“Painfully, the full truth about the fate of these people – which we estimate to be more than 100,000 people – remains unknown to this day,” he said.

‘Turning around’ because of isolation

Mr. Turk emphasized the importance of continued international attention to the human rights situation in the Democratic People’s Republic of Korea.

“The scene of misery, repression, fear, hunger and hopelessness in the Democratic People’s Republic of Korea is extremely alarming,” he said.

Any path out of this begins with turning around from the dead end of self-imposed isolation: open the country, reintegrate with the international community, facilitate people-to-people exchanges, promote international cooperation and focus on the welfare of all.”

Military goals take priority

The United Nations Special Rapporteur on human rights in the Democratic People’s Republic of Korea also addressed the Council.

Elizabeth Salmón reports that the growing security tensions on the Korean peninsula are due to the Government’s decision last September to introduce into the Constitution a policy to promote the development of nuclear weapons, followed by announced in January that they would no longer pursue unification with the Republic of Korea. Korea.

“The suspension of the 2018 comprehensive military agreement by both sides also underscores the severity of the problems we face this year,” she said.

Ms. Salmón told the ambassadors that the Government’s continued prioritization of military, nuclear and missile programs placed a heavy burden on the people, especially women and children.

“Resources available to realize human rights are diminished, the exploitation of labor to fund militarization becomes widespread, and the result is a decline in the protection of fundamental freedoms and human rights,” she said. rights are often ignored”.

Gumhyok Kim, civil society representative, summarized the Security Council meeting on the situation in the Democratic People's Republic of Korea.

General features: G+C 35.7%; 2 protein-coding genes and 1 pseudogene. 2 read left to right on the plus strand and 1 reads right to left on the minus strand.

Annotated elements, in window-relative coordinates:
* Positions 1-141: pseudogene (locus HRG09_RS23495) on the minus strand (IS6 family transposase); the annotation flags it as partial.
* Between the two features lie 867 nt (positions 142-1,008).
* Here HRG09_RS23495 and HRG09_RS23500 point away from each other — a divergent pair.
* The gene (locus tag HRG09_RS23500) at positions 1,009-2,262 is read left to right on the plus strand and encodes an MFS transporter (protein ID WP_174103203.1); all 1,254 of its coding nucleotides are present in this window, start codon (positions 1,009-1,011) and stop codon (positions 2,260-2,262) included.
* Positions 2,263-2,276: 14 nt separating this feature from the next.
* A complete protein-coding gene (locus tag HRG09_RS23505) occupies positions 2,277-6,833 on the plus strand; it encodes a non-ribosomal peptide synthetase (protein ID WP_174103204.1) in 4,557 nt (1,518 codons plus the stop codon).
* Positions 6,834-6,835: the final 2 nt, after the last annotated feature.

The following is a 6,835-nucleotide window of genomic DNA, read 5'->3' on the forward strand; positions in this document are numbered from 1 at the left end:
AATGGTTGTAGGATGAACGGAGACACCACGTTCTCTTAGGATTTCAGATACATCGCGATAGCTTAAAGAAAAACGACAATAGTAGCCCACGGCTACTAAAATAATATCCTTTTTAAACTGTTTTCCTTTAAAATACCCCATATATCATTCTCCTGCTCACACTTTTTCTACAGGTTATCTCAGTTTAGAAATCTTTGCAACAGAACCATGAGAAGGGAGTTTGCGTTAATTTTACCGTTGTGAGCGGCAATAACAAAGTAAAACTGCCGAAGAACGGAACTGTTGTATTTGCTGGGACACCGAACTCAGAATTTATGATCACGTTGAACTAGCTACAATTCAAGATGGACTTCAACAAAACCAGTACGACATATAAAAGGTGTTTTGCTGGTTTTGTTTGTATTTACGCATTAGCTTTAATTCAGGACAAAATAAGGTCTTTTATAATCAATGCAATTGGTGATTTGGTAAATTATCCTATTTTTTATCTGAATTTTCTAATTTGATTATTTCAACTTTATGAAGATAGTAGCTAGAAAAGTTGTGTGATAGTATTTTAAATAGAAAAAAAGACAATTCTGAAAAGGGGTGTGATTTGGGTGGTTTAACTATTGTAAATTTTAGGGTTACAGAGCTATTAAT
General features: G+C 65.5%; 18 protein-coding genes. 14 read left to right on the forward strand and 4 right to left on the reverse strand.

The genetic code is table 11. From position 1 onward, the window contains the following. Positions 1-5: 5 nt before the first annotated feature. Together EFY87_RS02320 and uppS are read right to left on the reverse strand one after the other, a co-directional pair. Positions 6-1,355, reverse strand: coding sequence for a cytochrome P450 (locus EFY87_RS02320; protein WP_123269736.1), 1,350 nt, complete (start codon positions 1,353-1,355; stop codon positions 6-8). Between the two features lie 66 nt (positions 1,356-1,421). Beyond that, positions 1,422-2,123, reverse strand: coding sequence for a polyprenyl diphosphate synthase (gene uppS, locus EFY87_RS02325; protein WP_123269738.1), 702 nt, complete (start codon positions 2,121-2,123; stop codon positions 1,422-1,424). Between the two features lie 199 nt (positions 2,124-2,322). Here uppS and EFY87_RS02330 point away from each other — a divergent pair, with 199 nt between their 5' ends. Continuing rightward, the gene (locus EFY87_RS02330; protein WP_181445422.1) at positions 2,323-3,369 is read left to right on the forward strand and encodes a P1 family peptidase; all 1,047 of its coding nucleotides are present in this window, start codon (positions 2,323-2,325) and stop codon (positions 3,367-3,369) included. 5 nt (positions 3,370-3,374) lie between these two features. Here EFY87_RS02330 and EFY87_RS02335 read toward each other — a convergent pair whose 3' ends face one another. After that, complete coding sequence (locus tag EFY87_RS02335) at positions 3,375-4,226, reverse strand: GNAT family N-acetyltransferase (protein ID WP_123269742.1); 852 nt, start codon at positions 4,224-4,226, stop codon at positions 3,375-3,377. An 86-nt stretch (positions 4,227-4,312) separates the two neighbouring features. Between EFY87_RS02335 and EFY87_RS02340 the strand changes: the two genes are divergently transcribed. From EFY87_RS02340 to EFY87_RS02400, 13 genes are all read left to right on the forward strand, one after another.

Gumhyok Kim, civil society representative, summarized the Security Council meeting on the situation in the Democratic People’s Republic of Korea.

Learn a ‘terrible truth’

Also briefing the ambassadors was civil society representative Gumhyok Kim, speaking “on behalf of the millions of North Koreans denied the most basic human freedoms.”

Mr. Kim, who defected 12 years ago, admitted that he was nervous to speak at the Council “but I will take the courage to think of my friends back homewho dreams of being free to say what I am about to say.”

Born into a leading family in the capital Pyongyang, Mr. Kim went to study abroad in Beijing at the age of 19. Using the Internet, he said he learned about his homeland and the “terrible truth” that had previously been hidden from him.

Mr. Kim said, his voice choked with emotion: “The country that is said to have nothing to envy in the world does not appear anywhere.” “Instead there were political prison camps, starvation, public executions and people risking their lives to escape..”

Mr. Kim called on the Council to “stand on the side of the Korean people, not on the side of the dictatorship. We need to value the rights of the North Korean people to the same degree as we do with nuclear weapons and missiles.”